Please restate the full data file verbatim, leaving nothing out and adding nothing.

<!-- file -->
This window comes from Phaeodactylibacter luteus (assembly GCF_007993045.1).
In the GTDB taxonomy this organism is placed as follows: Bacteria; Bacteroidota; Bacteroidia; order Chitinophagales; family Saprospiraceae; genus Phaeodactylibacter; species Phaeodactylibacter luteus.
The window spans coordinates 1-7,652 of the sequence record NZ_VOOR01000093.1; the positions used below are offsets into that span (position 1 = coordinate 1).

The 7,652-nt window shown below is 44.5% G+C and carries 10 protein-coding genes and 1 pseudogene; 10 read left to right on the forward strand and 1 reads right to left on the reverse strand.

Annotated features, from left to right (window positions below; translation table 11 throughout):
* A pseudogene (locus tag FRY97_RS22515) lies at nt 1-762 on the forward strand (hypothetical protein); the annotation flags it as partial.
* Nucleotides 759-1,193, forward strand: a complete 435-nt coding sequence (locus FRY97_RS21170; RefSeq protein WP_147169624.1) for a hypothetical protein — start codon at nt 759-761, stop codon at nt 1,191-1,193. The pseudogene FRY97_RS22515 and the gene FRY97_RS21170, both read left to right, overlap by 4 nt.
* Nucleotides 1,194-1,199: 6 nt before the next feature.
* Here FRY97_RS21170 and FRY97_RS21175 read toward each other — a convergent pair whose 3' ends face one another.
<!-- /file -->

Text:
This window comes from Phaeodactylibacter luteus (assembly GCF_007993045.1).
In the GTDB taxonomy this organism is placed as follows: Bacteria; Bacteroidota; Bacteroidia; order Chitinophagales; family Saprospiraceae; genus Phaeodactylibacter; species Phaeodactylibacter luteus.
The window spans coordinates 1-7,652 of the sequence record NZ_VOOR01000093.1; the positions used below are offsets into that span (position 1 = coordinate 1).

The 7,652-nt window shown below is 44.5% G+C and carries 10 protein-coding genes and 1 pseudogene; 10 read left to right on the forward strand and 1 reads right to left on the reverse strand.

Annotated features, from left to right (window positions below; translation table 11 throughout):
* A pseudogene (locus tag FRY97_RS22515) lies at nt 1-762 on the forward strand (hypothetical protein); the annotation flags it as partial.
* Nucleotides 759-1,193, forward strand: a complete 435-nt coding sequence (locus FRY97_RS21170; RefSeq protein WP_147169624.1) for a hypothetical protein — start codon at nt 759-761, stop codon at nt 1,191-1,193. The pseudogene FRY97_RS22515 and the gene FRY97_RS21170, both read left to right, overlap by 4 nt.
* Nucleotides 1,194-1,199: 6 nt before the next feature.
* Here FRY97_RS21170 and FRY97_RS21175 read toward each other — a convergent pair whose 3' ends face one another.